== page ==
Translation of coat of arms in Spanish:

coat of arms

escudo de armas, n.

noun

  • 1

    escudo de armas masculine
    • On the walls hung tapestries, Scottish Claymores, bastard swords, shields, coats of arms of different sorts and other things.
    • In this sense, art works have taken the place of corporate logos and national coats of arms.
    • It was part of Ben's family coat of arms, the Great Ash surrounded by four elk with formidable antlers.
    • In the parade, the leading families of each palace will carry the palace's coat of arms.
    • Oh, yes, we chose a flag, an anthem and an emblem, a coat of arms, a national day, and so forth.
    • Plus they bore it on their coat of arms as a symbol of their line of Royal descent.
    • The Red Wyvern is a mythical two-headed dragon which featured on the coat of arms of the Clifford family of Appleby.
    • A national flag, coat of arms, and anthem are important symbols.
    • Down the street, in the former Kildare Street Club, there is a fine display of Irish coats of arms and heraldry.
    • These later evolved into official coats of arms, representing families and clans.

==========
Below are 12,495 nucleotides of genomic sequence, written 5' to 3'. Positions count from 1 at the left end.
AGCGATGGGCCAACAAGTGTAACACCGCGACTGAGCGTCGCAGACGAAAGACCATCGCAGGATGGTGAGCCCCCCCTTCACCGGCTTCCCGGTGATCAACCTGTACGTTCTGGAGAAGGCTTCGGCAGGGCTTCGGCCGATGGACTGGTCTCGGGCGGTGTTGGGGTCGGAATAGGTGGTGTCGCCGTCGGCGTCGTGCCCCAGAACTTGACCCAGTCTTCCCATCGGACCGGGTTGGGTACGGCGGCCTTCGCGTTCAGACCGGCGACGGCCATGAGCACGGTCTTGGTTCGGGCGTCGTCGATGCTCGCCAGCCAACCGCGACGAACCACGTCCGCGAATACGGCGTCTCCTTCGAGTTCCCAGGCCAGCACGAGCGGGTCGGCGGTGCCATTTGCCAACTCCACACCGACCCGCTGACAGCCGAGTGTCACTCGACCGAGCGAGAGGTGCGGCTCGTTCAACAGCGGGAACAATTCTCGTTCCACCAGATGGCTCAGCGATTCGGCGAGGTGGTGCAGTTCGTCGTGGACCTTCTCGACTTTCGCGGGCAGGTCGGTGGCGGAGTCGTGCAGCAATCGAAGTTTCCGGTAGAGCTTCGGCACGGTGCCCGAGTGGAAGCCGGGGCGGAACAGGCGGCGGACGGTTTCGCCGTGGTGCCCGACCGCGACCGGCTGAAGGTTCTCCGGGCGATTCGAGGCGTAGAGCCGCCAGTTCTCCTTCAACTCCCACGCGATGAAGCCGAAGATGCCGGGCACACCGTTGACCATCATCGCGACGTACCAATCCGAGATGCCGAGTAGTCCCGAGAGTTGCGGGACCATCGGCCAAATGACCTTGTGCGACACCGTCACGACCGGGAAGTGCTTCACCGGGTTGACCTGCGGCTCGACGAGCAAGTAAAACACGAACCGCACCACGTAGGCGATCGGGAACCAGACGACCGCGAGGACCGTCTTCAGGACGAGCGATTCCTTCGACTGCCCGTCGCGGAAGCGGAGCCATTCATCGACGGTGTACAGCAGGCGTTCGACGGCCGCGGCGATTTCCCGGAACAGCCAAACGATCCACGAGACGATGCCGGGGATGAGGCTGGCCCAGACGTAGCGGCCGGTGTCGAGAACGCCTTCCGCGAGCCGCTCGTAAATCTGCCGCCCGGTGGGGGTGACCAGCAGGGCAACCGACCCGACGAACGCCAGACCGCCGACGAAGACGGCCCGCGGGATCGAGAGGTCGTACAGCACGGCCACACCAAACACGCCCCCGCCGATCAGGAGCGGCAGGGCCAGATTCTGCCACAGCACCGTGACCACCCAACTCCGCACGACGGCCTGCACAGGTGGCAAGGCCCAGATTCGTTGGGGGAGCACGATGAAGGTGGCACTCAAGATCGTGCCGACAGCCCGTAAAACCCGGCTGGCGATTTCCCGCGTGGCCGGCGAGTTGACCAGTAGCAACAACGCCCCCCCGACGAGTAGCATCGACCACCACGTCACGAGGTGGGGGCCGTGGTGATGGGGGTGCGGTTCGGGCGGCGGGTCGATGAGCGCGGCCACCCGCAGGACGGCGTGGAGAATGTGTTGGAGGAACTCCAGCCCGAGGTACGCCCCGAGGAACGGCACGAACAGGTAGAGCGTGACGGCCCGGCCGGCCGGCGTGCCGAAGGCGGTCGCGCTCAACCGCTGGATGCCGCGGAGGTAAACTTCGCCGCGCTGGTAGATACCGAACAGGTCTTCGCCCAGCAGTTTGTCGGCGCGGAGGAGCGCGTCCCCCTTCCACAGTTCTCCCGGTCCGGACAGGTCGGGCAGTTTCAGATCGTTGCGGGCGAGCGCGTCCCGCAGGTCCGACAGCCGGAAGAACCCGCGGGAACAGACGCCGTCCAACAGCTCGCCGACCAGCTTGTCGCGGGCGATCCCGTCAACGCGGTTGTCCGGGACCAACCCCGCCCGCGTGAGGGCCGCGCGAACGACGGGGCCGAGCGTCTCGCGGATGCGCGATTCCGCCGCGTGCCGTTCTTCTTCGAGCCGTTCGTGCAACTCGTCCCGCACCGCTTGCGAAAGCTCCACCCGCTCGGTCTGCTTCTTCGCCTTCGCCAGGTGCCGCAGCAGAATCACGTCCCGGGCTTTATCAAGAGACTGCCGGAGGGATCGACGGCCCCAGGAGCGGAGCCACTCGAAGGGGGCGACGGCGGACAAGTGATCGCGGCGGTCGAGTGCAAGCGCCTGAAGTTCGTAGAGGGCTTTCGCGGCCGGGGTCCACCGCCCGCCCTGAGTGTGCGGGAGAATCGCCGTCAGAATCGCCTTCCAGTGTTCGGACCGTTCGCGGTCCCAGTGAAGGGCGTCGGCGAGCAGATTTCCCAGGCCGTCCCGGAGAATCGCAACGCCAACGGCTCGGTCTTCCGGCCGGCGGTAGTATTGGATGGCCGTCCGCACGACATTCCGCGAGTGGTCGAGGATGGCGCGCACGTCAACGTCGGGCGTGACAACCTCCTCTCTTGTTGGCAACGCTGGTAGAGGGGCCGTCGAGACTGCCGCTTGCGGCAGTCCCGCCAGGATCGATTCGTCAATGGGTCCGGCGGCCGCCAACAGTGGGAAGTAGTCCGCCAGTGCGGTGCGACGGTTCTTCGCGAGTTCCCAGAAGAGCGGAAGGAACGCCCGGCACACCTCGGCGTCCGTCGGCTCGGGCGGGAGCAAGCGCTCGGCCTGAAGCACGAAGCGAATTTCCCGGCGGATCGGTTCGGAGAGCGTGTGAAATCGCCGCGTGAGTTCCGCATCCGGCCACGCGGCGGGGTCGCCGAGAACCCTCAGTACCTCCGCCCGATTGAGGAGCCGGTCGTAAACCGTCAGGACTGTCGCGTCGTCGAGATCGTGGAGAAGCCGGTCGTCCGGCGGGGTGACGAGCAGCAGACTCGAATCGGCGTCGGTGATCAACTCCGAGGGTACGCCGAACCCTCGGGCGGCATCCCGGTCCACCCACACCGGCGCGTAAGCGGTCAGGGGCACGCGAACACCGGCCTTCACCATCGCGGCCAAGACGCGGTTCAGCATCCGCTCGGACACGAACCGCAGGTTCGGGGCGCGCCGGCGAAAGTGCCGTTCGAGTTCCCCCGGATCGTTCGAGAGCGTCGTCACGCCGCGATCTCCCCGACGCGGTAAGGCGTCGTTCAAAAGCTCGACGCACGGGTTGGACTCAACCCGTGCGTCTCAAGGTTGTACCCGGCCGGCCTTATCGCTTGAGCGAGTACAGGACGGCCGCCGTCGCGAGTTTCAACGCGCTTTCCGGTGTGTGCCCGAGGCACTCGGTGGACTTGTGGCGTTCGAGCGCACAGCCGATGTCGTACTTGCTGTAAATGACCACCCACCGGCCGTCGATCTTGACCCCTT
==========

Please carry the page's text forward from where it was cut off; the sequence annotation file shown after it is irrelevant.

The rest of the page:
• The basic, essential, element of a coat of arms is the shield.
    • Pictured on the coat of arms is a shield with two workers in front of a mahogany tree.
    • He chose the Corbinian Bear as an heraldic device for his papal coat of arms.
    • It was his family's coat of arms that was tattooed to her shoulder.
    • His ceremonial dress included a splendid tabard, bearing the royal coat of arms, along with a sword, black leggings and buckled shoes.
    • The stag is a Hardwick symbol on the family coat of arms and the oak tree a symbol of constancy.
    • Those few who got a good look at the badge said that it bore the coat of arms of a foreign place and the name of an unknown knight.
    • Heraldic coats of arms were given to pubs and inns where there was good hospitality.
    • By the fifteenth century, private donors were proudly stamping the screens with family coats of arms, as at Marburg and Meissen.
    • The swans became the symbol of Selby and are on the abbey coat of arms.